“We built a lot of this physically ourselves swinging hammers – the changerooms, the cafe, the front desk – that was all of us the four owners building it, and Cornelia our manager is absolutely amazing,” Leroux said.
What they want the public and people who are brand new to climbing, or have never heard of climbing to know is that climbing is for everyone and for all ages. All you need is a set of climbing shoes.
“I think climbing, especially if you are of a certain age has a stigma that it’s an extreme sport. I think that is changing in a lot of ways. It’s a very family-oriented sport nowadays. We have a group of old guys in their late 60’s early 70’s. It’s a life sport. If you can get into it and take your time, it’s not an expensive sport to get into,” Leroux said.
The sport is becoming much more inclusive and less intimidating, especially for women who climb. Rock climbing and bouldering used to be mainly a boys club but GRR is going out of their way to make sure this is a thing of the past.
“We are in a really good era of climbing where it’s a much more inclusive thing. If you got into climbing around 2000 it was a very bro-y, very male, everything was very reachy. It’s now something where when the routes are put up it’s taken into account different body types, different heights, different hand sizes. We also have female setters. On an average busy day, you can’t tell if there’s more men or women climbing,” Tuffin said.
For women who want to try climbing and may feel more comfortable learning from female-identified climbers, they have a women’s climbing group.
“It’s designed to get women who are interested in climbing in a space where they can talk to other women,” Leroux said.
One of the common things that stop people from trying out climbing is a fear of heights or the concept that it’s dangerous. Their advice is to try bouldering, which is quite safe and many people with fears find easier to tackle than rope climbing.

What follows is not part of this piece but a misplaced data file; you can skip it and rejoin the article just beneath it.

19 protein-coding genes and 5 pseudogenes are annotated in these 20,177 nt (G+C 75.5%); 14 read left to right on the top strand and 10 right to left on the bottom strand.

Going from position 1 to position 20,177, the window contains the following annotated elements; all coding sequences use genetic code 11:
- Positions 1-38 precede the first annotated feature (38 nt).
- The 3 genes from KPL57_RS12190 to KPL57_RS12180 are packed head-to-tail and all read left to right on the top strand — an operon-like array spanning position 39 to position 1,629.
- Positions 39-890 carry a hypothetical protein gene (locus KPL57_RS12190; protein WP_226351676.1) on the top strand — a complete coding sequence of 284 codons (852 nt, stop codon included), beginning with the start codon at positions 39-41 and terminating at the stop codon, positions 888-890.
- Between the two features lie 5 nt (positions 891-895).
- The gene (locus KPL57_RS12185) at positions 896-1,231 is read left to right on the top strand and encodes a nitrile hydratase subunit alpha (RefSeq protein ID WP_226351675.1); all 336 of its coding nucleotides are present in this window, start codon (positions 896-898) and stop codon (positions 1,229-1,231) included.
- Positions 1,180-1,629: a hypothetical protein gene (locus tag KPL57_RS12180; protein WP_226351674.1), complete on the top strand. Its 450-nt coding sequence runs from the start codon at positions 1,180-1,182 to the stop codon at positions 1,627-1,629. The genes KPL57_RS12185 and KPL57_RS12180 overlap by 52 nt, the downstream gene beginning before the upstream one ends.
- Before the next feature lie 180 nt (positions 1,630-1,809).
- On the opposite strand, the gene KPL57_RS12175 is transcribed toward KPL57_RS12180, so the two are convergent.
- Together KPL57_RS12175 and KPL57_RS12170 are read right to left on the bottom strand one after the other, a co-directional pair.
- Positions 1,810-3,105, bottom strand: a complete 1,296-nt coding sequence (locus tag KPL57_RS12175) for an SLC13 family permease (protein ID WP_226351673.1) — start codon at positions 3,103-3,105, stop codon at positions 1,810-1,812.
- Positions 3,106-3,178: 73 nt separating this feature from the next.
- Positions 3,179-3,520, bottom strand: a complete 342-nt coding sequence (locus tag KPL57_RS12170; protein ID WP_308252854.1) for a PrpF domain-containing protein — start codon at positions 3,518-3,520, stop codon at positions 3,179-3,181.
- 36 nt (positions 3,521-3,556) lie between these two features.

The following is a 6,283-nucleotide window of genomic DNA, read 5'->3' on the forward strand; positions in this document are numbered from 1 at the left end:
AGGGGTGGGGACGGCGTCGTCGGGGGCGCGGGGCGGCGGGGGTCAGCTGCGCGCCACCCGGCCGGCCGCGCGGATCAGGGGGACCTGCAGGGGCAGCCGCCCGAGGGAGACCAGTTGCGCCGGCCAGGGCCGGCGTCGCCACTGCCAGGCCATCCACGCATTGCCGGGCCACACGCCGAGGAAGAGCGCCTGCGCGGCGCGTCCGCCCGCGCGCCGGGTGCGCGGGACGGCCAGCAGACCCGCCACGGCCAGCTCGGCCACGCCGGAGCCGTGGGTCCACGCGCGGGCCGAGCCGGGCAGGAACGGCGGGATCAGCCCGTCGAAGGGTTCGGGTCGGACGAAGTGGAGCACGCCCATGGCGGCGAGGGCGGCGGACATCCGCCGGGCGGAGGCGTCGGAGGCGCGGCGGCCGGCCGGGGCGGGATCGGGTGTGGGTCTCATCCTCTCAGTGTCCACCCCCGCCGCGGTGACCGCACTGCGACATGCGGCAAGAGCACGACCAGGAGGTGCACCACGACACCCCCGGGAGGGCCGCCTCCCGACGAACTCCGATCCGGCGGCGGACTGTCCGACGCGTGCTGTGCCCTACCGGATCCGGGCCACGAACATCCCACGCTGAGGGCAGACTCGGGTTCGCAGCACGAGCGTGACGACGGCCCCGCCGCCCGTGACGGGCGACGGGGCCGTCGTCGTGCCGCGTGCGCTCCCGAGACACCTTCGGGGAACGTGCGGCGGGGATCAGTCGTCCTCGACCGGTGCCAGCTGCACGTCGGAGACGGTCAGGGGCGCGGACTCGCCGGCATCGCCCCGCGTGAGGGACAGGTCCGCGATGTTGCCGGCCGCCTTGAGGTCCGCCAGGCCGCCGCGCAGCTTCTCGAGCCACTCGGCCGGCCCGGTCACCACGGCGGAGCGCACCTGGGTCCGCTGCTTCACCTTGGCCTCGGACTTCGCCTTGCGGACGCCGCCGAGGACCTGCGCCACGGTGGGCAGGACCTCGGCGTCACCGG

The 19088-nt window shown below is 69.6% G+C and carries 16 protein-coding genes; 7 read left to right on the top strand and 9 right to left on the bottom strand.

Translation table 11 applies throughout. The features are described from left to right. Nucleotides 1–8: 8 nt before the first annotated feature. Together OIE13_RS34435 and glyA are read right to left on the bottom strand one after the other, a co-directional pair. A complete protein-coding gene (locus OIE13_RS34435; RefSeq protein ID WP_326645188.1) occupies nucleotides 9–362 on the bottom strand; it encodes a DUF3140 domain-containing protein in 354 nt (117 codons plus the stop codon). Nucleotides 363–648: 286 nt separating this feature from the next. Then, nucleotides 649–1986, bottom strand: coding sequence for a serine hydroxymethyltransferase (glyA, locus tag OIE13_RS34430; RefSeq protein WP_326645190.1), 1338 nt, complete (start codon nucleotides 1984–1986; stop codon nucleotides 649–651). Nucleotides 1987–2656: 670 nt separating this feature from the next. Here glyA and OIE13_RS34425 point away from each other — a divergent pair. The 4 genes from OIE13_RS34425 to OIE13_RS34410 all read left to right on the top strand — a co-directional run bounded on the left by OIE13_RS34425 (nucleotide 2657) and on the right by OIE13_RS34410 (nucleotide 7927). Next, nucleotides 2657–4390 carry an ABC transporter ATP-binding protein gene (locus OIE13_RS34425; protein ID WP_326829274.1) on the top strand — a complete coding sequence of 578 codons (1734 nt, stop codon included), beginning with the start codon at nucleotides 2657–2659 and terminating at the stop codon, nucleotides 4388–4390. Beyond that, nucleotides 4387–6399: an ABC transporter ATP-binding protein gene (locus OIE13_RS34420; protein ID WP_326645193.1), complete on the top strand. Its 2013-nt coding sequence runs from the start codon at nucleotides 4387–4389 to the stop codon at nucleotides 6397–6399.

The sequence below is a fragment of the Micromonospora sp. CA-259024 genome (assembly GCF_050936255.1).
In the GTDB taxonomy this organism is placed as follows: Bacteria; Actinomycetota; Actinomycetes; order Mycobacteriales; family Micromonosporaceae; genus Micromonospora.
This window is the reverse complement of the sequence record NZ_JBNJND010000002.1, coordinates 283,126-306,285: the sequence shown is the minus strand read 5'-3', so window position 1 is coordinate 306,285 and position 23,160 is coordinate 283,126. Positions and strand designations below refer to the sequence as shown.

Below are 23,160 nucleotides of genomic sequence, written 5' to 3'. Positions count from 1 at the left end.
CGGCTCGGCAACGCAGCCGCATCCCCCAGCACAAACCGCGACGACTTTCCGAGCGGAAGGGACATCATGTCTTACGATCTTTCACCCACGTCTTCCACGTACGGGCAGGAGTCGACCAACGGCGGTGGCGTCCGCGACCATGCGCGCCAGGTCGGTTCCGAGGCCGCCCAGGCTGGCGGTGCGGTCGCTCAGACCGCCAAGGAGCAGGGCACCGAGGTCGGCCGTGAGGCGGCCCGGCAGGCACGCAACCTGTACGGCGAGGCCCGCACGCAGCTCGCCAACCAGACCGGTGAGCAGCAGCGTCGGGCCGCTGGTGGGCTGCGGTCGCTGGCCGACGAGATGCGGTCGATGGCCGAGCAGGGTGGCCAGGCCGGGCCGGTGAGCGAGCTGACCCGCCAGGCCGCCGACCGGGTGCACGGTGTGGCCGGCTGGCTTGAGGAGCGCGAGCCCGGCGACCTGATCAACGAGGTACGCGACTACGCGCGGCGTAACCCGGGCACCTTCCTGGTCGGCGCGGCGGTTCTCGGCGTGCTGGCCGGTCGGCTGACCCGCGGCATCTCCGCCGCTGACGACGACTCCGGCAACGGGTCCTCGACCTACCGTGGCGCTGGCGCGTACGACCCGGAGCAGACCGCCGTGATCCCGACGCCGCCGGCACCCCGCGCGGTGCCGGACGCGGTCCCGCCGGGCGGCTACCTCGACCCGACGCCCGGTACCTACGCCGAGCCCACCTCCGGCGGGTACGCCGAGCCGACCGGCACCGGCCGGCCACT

“With bouldering, the walls are shorter and at this location, we have downclimb jugs, holds peppered in the wall so you are always able to climb down to a distance that you’re comfortable to drop down,” Tuffin said
And for technical or more experienced climbers, the newest and biggest draw is the MoonBoard training tool they’ve installed in their weight training/workout area at the Waterloo location.
“It’s a specific set of holds with an LED system on it. Every single one in the world is built identically, so if you are working on something and I’m working on something there’s an online database. 50,000 different climbs on one grid system,” Tuffin said.
The new Waterloo location is a completely bouldering-only gym with a large number of walls and routes that change weekly. They also have a cafe serving Smile Tiger coffee, smoothies and snacks with plans to include co-workings desks to hang out at and work or study from.
“Come and try it. All our staff is really approachable about anything and dying to help people out. It’s a very social community and a great way to meet people. Lots of people come by themselves and get to talking about a climbing problem and they make friends,” Leroux said.
They’ll be holding the yearly national bouldering competition Tour De Bloc on Feb.22, which is open to the public to compete at all levels or to just spectate.
Grand River Rocks Waterloo is open: Mon – Fri:10am to 11pm, Sat: 10am to 10pm, Sun: 10am to 8pm.
Melissa is the former editor in chief of the Community Edition. You may have seen her around town asking people what excites them locally. When not writing, she's usually obsessively listening to music while hanging with her grumpy cat Hansel. A mental health advocate, you'll find her meditating or playing outdoors — climbing rocks and trees, hiking local trails, freediving and surfing in the ocean. "There’s something so healing about water. Water, trees, sunshine and fresh air are what we all need."